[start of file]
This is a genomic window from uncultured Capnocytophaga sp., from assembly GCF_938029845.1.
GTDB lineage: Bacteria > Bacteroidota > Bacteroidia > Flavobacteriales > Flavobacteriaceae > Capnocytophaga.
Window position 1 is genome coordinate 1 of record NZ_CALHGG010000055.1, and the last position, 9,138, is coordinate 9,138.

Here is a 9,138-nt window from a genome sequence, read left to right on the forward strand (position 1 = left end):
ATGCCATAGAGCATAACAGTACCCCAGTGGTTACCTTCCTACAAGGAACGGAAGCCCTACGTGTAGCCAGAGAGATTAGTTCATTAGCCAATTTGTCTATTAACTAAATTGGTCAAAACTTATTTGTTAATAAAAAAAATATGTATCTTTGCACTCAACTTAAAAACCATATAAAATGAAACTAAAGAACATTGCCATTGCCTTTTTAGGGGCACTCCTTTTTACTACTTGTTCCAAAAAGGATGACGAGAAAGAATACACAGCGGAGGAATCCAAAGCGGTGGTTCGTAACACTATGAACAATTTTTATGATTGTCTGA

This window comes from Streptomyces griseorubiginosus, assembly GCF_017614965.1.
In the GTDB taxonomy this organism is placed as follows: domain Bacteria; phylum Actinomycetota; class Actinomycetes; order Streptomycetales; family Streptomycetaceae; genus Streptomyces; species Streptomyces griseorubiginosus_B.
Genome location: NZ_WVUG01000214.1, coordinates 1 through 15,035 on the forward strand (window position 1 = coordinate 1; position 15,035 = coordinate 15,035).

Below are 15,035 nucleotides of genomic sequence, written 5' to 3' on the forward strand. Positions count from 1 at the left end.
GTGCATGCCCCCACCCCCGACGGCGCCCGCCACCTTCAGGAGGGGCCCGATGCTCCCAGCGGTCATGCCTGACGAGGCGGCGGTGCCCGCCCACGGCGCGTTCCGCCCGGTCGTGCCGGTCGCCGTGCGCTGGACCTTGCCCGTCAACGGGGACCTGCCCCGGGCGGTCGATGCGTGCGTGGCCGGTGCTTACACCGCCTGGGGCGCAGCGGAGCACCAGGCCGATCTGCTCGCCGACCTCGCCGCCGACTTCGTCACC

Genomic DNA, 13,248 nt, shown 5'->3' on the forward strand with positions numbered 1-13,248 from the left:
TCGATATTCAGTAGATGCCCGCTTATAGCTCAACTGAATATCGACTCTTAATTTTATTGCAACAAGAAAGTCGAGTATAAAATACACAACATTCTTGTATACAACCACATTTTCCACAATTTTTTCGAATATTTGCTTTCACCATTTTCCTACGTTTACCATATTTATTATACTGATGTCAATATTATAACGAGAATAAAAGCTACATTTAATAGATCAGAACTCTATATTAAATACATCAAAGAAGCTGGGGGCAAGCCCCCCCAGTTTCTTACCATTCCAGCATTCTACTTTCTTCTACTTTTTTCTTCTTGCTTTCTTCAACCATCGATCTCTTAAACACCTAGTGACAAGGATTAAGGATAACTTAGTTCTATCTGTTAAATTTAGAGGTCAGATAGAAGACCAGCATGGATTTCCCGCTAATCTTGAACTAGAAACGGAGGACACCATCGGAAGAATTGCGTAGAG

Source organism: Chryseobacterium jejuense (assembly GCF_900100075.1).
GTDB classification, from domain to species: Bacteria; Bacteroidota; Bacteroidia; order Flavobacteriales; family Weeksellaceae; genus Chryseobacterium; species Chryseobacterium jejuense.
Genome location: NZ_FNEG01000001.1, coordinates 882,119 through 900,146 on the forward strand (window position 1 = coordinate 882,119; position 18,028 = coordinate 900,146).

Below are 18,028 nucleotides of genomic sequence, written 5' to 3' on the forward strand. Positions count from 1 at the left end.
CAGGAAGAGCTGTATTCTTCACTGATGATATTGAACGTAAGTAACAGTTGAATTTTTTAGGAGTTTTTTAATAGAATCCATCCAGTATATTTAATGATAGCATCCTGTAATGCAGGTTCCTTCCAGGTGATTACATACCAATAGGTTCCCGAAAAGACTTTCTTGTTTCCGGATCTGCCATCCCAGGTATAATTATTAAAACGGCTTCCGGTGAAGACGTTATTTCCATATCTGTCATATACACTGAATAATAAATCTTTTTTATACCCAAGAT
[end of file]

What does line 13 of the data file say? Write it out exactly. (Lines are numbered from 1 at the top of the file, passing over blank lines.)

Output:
Source organism: Chryseobacterium jejuense (assembly GCF_900100075.1).